Former President Jimmy Carter, who at 98 years old is the longest-lived American president, has entered home hospice care in Plains, Georgia, a statement from The Carter Center confirmed on Saturday, February 18th.
After a series of short hospital stays, the statement said, Carter “decided to spend his remaining time at home with his family and receive hospice care instead of additional medical intervention.”
The statement said the 39th president has the full support of his medical team and family, which “asks for privacy at this time and is grateful for the concern shown by his many admirers.”
Carter was a little-known Georgia governor when he began his bid for the presidency ahead of the 1976 election. He went on to defeat then-President Gerald R. Ford, capitalizing as a Washington outsider in the wake of the Vietnam War and the Watergate scandal that drove Richard Nixon from office in 1974.
Carter served a single, tumultuous term and was defeated by Republican Ronald Reagan in 1980, a landslide loss that ultimately paved the way for his decades of global advocacy for democracy, public health and human rights via The Carter Center.
The former president and his wife, Rosalynn, 95, opened the center in 1982. His work there garnered a Nobel Peace Prize in 2002.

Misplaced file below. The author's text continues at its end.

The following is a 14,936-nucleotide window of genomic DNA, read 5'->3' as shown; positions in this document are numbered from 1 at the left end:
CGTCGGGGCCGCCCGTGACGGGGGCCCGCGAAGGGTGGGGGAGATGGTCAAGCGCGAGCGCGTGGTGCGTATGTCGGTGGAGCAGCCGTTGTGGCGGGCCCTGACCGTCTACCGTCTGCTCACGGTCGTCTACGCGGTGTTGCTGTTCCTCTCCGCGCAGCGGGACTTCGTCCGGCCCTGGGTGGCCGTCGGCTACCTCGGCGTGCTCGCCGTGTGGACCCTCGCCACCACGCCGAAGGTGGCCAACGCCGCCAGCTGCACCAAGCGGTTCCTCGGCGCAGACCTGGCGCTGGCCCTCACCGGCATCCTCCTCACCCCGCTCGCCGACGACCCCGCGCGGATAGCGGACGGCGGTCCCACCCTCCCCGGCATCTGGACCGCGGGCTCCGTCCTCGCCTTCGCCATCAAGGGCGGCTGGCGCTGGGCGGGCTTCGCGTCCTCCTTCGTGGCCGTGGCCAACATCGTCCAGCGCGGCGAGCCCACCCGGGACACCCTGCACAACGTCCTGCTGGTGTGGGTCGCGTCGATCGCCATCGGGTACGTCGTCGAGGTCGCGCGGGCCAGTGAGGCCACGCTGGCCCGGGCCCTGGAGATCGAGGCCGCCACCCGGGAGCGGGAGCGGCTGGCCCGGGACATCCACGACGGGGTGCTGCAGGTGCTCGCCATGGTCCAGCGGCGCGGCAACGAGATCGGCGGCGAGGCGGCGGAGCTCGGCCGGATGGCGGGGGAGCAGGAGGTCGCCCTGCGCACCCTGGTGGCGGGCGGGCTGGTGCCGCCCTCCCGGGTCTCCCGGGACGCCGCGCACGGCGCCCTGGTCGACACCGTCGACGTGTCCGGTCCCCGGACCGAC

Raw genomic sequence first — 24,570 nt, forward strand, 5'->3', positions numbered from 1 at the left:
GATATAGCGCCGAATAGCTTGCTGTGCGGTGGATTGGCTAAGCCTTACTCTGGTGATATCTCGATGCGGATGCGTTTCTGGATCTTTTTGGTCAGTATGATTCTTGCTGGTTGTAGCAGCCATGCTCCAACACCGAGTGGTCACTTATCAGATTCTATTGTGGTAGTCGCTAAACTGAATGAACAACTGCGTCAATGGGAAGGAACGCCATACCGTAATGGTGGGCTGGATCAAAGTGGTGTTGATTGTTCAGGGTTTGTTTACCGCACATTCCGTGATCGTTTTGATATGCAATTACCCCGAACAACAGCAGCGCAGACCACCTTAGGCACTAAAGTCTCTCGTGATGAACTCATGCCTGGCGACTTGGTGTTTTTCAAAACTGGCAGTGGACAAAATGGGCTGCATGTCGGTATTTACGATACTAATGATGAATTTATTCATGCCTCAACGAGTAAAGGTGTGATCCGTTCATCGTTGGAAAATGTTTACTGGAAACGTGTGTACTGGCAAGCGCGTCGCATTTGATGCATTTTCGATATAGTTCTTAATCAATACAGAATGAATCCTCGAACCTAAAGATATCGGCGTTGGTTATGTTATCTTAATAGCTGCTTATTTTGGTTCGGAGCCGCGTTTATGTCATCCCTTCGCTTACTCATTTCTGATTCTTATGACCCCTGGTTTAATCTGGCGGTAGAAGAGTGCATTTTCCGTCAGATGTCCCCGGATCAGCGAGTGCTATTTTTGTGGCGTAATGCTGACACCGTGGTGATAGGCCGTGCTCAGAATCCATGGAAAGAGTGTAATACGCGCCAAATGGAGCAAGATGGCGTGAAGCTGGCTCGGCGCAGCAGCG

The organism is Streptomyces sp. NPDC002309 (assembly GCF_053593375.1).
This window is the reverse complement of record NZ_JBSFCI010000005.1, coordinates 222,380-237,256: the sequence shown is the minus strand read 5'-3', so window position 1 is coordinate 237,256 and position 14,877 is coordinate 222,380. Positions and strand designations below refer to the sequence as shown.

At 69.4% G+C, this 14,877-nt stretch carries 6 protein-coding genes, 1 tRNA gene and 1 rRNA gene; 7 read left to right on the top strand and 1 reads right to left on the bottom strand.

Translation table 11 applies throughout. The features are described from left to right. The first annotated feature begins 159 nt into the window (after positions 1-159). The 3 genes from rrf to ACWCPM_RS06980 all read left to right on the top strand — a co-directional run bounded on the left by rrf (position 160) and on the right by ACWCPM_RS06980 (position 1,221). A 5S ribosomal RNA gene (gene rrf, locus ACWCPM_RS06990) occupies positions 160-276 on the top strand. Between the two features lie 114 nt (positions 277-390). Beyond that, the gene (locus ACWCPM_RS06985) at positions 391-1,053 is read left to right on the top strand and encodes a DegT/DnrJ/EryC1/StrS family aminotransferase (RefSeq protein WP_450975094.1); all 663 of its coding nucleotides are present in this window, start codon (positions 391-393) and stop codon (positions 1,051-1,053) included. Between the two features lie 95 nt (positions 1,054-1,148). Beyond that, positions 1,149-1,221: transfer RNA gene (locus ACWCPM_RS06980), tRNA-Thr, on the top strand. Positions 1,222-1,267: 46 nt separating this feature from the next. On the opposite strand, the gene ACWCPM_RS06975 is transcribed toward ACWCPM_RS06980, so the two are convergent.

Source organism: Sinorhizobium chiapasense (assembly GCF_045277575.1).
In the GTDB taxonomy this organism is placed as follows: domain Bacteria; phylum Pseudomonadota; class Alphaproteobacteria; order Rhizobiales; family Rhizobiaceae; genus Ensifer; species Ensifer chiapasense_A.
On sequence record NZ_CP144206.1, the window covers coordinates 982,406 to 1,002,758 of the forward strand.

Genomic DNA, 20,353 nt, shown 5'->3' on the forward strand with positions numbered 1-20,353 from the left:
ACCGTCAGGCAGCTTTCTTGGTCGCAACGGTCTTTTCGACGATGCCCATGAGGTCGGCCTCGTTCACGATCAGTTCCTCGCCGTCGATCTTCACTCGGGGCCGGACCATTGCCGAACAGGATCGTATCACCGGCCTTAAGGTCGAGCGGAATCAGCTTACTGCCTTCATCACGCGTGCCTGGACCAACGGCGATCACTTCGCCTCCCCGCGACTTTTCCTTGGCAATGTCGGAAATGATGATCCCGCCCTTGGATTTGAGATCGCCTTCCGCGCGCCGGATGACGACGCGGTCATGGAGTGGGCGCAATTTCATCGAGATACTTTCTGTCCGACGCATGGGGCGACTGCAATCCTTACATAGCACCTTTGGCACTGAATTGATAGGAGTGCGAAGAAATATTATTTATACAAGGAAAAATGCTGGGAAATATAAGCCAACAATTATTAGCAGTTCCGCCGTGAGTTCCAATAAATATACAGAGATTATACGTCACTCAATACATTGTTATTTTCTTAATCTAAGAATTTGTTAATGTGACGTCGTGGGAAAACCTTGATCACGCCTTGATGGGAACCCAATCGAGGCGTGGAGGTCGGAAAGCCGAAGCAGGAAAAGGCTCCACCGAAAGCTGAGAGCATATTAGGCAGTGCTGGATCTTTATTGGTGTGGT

Jason Carter, the couple’s grandson who now chairs The Carter Center governing board, said Saturday in a tweet that he “saw both of my grandparents yesterday. They are at peace and—as always—their home is full of love.”
Carter, who has lived most of his life in Plains, traveled extensively into his 80s and early 90s, including annual trips to build homes with Habitat for Humanity and frequent trips abroad as part of the Carter Center’s election monitoring and its effort to eradicate the Guinea worm parasite in developing countries. But the former president’s health has declined over his 10th decade of life, especially as the coronavirus pandemic limited his public appearances, including at his beloved Maranatha Baptist Church where he taught Sunday School lessons for decades before standing-room-only crowds of visitors.